Rendezvous on Lot 39 - Part 1: The Negroes Are Coming [Fiction]
At the end of World War II, alarming news spreads through a neighborhood in the Deep South. What, if anything, can the residents do about it?
The Negroes are Coming
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Viktor opened his eyes to find two grim-faced young men staring down at him. They wore gray military-style shirts with EMS embroidered on their arm patches. He was on a gurney. But he felt as if he’d been lowered into a tub of scalding water. Squinting under the fluorescent light, he saw the advancing form of a police officer.
“You have the right to remain silent,” she said.
Two gold badges—one on her blouse, the other above the shiny black visor on her cap—blazed in the reflected light. She was short with chin-length auburn hair. Intermittent static from the black radio on her left shoulder rushed at him like roaring surf.
“Are you going to cuff me?” he asked. Even to his own ears, the words sounded muffled, sarcastic.
“Not at the moment, sir. But you are under arrest.”
“I’m not exactly a flight risk,” he said.
She recited the rest of his Miranda rights.
When she finished, an orderly in a white coat wheeled him into the ward where the cries and moans of other patients told him what to expect next. Before losing consciousness, he had a vision of his father, who had been dead now for more than 10 years. Viktor had seen people on TV who said this kind of thing happens as you cross the threshold between here and the hereafter. But even in his present state, he wasn’t sure his time had come, though he found himself wishing for it.
The old man looked just as he did when Viktor was a boy. The crew cut and thin mustache. The square chest of a weight-lifter, his pale skin and thick laborer’s hands, the nails embedded with the black soot of steel-making.
The presence of his father brought no comfort. It wasn’t supposed to turn out like this, he thought as if to explain himself to the spectral image. But the old man said nothing.
Viktor’s family had landed in Atlanta after a long journey across the turbulent Atlantic. It was just after the big war. Not “the war to end all wars,” but the one that came after that. Viktor remembered being shuttled from place to place aboard smelly crowded trains, noisy busses, and finally the packed windowless cabin of a massive steel-hulled ship.
He had a vague impression of old women with garlic breath hugging him against their breasts, jowly men with white beards mussing his hair. Scratchy blankets. Snow.
Less vague was the memory of his mother shivering in the rain under a single overhead lamp as they waited for safe passage by train, her stockings torn, her shoes wet. He’d wanted to protect her even then.
These images were all he had left from that long-ago childhood journey. Eventually, most of them faded, giving way to the time when his true life began.
That, at least, was how Viktor thought of the day his parents made the down payment on a three-bedroom bungalow in a quiet subdivision called Indian Trail, a nod to the indigenous people who had originally inhabited the region.
In order to buy it, his father held down three jobs, and his mother had ironed clothes in a laundry. When at last they had enough for the house, they took hold of Viktor’s hands and danced in a circle. One of the first things his mother did on the day they moved in was hang the small icon she’d carried with her across the Atlantic—a gold-leaf image of the Virgin Mother and Child.
After they moved to the new house on Cherokee Lane, his father continued to work every day, and for a while Viktor had his mother all to himself. He planted flowers with her in the fenced backyard, dangled his bare feet next to hers in the fishless koi pond off the back porch. Trailed alongside her as she plucked blackberries from the fence on the sunny side of the house, occasionally popping a ripe one into his mouth, the dark juice staining his fingers.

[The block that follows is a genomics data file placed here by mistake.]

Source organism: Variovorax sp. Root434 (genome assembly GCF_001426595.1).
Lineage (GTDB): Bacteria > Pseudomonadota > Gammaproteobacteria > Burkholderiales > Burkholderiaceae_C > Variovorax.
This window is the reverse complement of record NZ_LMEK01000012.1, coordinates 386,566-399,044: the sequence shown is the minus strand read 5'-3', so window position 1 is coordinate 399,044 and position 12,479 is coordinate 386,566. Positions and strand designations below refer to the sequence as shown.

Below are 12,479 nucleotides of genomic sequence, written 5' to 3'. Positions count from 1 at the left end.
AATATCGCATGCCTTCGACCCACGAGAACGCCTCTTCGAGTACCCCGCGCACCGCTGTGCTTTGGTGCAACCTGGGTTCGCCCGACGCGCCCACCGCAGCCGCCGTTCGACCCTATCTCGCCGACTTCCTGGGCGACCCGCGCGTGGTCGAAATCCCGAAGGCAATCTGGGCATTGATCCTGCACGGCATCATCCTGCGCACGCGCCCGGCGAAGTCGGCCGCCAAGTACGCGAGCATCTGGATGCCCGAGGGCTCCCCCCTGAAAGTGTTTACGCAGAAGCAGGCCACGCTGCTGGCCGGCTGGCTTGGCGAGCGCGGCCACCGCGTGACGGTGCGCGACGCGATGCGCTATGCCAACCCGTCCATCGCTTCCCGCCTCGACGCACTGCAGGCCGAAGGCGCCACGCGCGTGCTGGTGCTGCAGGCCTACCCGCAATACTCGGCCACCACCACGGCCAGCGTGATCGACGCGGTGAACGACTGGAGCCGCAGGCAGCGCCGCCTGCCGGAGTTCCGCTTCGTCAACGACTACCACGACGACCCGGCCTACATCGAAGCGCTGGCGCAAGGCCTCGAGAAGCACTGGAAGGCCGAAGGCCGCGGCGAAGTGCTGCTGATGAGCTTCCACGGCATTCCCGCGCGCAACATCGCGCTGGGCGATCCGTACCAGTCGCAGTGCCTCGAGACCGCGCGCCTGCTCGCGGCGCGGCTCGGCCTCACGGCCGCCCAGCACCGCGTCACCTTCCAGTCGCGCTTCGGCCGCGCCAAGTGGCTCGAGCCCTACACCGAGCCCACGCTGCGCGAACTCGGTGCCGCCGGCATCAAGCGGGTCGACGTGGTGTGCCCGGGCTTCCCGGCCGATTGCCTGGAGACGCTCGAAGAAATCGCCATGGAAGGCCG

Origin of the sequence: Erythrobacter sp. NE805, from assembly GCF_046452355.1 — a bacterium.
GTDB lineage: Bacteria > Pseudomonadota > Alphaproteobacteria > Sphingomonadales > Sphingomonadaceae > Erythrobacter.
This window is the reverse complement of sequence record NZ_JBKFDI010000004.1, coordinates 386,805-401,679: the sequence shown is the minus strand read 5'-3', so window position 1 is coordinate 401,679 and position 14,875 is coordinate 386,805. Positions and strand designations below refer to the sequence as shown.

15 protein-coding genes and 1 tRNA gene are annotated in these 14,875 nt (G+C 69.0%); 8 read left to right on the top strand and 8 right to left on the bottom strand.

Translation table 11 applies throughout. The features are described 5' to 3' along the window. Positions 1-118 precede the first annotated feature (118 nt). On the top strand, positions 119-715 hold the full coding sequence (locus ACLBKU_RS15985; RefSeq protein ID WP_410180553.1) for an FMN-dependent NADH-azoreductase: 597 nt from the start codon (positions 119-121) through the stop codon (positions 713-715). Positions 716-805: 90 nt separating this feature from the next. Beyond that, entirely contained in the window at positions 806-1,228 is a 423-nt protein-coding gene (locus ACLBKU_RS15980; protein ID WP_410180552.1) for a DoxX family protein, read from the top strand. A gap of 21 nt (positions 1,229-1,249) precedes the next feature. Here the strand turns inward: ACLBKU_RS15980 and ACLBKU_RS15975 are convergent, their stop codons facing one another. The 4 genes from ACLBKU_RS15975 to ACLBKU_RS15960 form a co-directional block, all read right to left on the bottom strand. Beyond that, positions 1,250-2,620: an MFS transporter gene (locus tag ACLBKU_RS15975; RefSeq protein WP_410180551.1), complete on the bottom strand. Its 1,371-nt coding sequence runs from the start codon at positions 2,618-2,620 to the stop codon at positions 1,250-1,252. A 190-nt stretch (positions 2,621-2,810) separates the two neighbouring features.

Sometimes he sat with her on their red double-backed glider, his face resting on her bosom as she read old stories from a gilt-edged book that had belonged to his grandmother. The glider was shaded by a broad-leafed maple that grew on a large grassy lot, which was also part of the family’s property.
This additional yard had been sold to his parents along with the house and was officially known as Lot 39. Each year, his father paid two property taxes. One for the house, the other for the parcel adjacent to it. The family usually referred to their extra property as The Lot.
“Let’s go play on The Lot,” his mother would say.
Outside, she would make up some game, which would end the way it always did. Viktor would win, and his mother would lose, throwing back her head in a big laugh as her golden hair lustered under the warm Georgia sun. Her blue eyes shining, her white teeth flashing between full red lips. Then they would sit in the red glider under the broad-leafed maple, where she would read him a story from the old gilt-edged book.
No other house on Cherokee Lane had such a lot. His parents were proud of their property. Realtors offered to buy it several times so they could build on it, but Viktor’s parents turned down every offer. They were keeping the lot for their son, they said. One day it would belong to him. Maybe he would build a house of his own next to theirs someday.
But by the time Viktor was seven, he had a brother and a sister. His mother no longer had time to play on The Lot. Or to sit with him on the red glider beneath the shady green maple. She gardened less. Washed more. Hung white diapers on the clothesline next to her satiny white underthings and sheer stockings, which swayed back and forth as if dancing to music only the fishless koi pond could understand. Each season, the berries came and went, and only rarely did his mother get around to baking a pie before the birds and squirrels devoured everything.
Viktor was still very small when a short big-bellied man appeared on the front porch late one afternoon and asked to speak with his father. He wore a tan lightweight suit, a striped bow-tie, and a Panama hat. His jacket was unbuttoned, and his stomach stuck out over his belt like a watermelon. He carried a briefcase and was accompanied by several other men from the neighborhood wearing fedoras and short-sleeved shirts. Viktor often saw them mowing their lawns or climbing ladders to clean the gutters along the roofs.
“I don’t think this has anything to do with me,” Viktor’s father said, his Slavic accent setting him apart despite his efforts to fit in.
“This is important,” said the fat man. “And it concerns all of us. You need to hear us out.”
“Alright, but I don’t want to have this discussion around my wife and children. Let’s talk about it on The Lot.”
The last of the day’s sun drifted through the wide-fingered leaves of the old maple as the men huddled around the red glider as if it were a podium. Not one of them sat on it. Viktor followed them outside and watched from the blackberry vines.